IZA DP No. 16782: Do Women Fare Worse When Men Are Around? Quasi-Experimental Evidence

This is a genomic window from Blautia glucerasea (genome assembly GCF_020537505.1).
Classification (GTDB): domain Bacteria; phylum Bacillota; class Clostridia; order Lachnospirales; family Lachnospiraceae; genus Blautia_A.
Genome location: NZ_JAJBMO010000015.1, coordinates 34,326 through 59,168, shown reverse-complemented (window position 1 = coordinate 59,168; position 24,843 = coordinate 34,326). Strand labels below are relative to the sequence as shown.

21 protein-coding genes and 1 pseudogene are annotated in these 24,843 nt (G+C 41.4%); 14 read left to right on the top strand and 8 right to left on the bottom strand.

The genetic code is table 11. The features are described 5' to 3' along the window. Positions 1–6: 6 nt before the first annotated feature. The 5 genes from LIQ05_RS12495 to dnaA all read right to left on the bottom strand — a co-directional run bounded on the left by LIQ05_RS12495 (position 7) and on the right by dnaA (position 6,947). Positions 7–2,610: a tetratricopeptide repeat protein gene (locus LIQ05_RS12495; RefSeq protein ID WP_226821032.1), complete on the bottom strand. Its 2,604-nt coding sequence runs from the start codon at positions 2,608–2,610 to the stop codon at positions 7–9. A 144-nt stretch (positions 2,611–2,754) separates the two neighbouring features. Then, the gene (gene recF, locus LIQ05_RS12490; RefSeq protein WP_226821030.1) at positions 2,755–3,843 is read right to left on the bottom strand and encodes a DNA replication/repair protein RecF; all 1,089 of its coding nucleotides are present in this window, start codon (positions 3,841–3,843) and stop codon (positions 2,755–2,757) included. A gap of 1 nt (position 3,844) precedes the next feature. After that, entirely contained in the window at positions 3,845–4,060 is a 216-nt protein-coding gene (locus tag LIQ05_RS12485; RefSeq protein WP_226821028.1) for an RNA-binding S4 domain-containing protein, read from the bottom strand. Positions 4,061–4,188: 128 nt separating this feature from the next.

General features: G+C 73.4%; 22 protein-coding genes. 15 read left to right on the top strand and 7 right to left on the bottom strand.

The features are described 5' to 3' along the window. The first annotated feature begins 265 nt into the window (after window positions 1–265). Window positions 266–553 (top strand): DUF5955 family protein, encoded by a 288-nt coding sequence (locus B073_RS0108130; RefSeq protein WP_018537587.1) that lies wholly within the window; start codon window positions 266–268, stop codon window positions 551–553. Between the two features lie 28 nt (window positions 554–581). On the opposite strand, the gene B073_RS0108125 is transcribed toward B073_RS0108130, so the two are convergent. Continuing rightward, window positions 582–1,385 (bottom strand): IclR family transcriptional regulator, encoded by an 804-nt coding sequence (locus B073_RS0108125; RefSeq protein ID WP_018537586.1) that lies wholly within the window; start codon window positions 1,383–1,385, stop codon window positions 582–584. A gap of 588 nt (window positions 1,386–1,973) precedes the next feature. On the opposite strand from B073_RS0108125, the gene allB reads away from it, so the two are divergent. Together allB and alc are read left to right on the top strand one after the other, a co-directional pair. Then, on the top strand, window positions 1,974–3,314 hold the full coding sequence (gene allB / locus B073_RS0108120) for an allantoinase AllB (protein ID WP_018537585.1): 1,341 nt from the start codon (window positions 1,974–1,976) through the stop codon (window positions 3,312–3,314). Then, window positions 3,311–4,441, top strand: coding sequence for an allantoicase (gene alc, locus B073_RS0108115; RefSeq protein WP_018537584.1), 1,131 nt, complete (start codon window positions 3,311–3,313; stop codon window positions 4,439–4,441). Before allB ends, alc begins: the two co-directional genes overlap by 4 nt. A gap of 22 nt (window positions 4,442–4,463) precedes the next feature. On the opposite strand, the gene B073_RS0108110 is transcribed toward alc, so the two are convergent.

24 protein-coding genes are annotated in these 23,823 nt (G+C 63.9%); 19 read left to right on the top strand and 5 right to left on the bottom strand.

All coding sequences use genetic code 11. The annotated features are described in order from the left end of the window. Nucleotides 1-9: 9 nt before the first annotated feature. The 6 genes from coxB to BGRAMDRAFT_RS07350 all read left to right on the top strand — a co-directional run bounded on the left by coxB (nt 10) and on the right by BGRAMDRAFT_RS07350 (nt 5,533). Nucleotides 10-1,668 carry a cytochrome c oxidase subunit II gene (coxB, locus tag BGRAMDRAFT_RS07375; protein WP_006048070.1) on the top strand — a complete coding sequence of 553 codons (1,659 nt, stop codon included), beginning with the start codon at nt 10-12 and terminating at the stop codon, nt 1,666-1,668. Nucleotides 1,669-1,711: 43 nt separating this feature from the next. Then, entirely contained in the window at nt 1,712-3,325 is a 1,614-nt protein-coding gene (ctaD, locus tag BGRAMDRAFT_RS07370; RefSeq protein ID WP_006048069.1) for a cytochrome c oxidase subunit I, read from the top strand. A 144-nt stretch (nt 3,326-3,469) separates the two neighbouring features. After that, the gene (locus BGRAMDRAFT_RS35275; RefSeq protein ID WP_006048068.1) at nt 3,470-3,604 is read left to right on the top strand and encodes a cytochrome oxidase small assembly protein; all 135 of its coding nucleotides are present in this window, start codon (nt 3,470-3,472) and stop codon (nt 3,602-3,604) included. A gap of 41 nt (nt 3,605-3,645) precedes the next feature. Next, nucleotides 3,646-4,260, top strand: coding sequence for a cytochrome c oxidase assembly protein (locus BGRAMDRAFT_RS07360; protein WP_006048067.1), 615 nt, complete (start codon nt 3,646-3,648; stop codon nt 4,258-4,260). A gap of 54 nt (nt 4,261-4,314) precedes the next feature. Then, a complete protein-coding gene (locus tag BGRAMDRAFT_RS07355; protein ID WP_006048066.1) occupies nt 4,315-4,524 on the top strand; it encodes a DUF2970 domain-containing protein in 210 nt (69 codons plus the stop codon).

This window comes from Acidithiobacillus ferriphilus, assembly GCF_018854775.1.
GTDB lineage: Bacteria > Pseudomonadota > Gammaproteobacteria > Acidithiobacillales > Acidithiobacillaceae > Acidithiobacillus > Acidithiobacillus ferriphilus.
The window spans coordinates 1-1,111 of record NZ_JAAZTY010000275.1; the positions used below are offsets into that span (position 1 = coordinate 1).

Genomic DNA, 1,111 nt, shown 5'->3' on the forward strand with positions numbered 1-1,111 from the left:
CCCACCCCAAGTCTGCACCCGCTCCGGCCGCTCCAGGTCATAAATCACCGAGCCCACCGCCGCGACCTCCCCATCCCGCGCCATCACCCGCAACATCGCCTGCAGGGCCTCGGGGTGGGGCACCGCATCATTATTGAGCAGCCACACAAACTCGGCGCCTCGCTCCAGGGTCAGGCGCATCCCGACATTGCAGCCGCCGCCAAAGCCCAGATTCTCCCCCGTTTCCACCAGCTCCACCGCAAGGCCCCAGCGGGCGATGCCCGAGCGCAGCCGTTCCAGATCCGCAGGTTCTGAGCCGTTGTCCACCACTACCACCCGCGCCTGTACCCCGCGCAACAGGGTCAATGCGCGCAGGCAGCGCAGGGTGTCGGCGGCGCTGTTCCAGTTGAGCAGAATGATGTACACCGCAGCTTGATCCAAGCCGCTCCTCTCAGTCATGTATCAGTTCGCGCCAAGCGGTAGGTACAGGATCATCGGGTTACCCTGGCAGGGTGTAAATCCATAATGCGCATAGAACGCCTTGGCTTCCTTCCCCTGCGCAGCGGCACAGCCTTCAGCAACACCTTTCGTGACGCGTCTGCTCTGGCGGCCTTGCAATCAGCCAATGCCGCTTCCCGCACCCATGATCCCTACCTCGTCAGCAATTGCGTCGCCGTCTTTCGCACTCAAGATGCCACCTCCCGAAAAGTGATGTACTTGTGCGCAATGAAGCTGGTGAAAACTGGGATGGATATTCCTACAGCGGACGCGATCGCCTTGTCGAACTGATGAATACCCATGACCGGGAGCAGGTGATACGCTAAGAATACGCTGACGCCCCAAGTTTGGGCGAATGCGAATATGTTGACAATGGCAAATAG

We investigate the impact of a change in the gender composition of the pool of candidates on the academic performance of women in an entrance exam. We use data from a natural experiment that altered the gender composition of the candidates for a nation-wide admission exam to a coding educational program. Our identification strategy exploits the fact that both men and women were accepted for the admission exam in all years except for 2019, when only women were allowed to take it. Our results reveal that in the absence of men, women exhibit enhanced performance, particularly in subjects where men do traditionally better, such as mathematics and logical reasoning. Conversely, we observe no significant effects in verbal tasks, where men do not typically outperform. The improvement in performance stems from both increased attempts at questions and a higher rate of correct answers. Women improve their academic performance by exerting greater effort when men are not present. Our findings are consistent with the hypothesis that the stereotype threat is deactivated in the absence of men, highlighting the nuanced impact of gender composition on women's performance in high-stakes exams.